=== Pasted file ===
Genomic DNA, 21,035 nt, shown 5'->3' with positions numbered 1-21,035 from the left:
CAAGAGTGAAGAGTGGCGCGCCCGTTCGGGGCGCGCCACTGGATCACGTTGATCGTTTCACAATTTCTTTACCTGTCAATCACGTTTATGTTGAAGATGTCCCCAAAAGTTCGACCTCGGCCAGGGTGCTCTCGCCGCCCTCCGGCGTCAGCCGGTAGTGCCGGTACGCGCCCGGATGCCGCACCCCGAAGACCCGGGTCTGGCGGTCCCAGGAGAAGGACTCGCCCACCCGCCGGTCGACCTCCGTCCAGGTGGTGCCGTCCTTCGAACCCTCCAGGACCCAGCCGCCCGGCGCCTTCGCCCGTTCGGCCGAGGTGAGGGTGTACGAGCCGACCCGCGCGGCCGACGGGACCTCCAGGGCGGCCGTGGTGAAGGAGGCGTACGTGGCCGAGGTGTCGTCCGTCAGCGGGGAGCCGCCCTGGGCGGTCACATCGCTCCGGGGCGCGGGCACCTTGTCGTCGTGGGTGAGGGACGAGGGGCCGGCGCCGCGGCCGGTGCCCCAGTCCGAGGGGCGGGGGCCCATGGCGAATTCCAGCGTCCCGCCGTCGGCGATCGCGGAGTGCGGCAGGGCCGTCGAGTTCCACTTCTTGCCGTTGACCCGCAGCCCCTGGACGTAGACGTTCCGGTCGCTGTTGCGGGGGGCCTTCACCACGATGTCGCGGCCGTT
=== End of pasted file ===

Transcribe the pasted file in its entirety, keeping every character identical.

Genomic DNA, 21,035 nt, shown 5'->3' with positions numbered 1-21,035 from the left:
CAAGAGTGAAGAGTGGCGCGCCCGTTCGGGGCGCGCCACTGGATCACGTTGATCGTTTCACAATTTCTTTACCTGTCAATCACGTTTATGTTGAAGATGTCCCCAAAAGTTCGACCTCGGCCAGGGTGCTCTCGCCGCCCTCCGGCGTCAGCCGGTAGTGCCGGTACGCGCCCGGATGCCGCACCCCGAAGACCCGGGTCTGGCGGTCCCAGGAGAAGGACTCGCCCACCCGCCGGTCGACCTCCGTCCAGGTGGTGCCGTCCTTCGAACCCTCCAGGACCCAGCCGCCCGGCGCCTTCGCCCGTTCGGCCGAGGTGAGGGTGTACGAGCCGACCCGCGCGGCCGACGGGACCTCCAGGGCGGCCGTGGTGAAGGAGGCGTACGTGGCCGAGGTGTCGTCCGTCAGCGGGGAGCCGCCCTGGGCGGTCACATCGCTCCGGGGCGCGGGCACCTTGTCGTCGTGGGTGAGGGACGAGGGGCCGGCGCCGCGGCCGGTGCCCCAGTCCGAGGGGCGGGGGCCCATGGCGAATTCCAGCGTCCCGCCGTCGGCGATCGCGGAGTGCGGCAGGGCCGTCGAGTTCCACTTCTTGCCGTTGACCCGCAGCCCCTGGACGTAGACGTTCCGGTCGCTGTTGCGGGGGGCCTTCACCACGATGTCGCGGCCGTT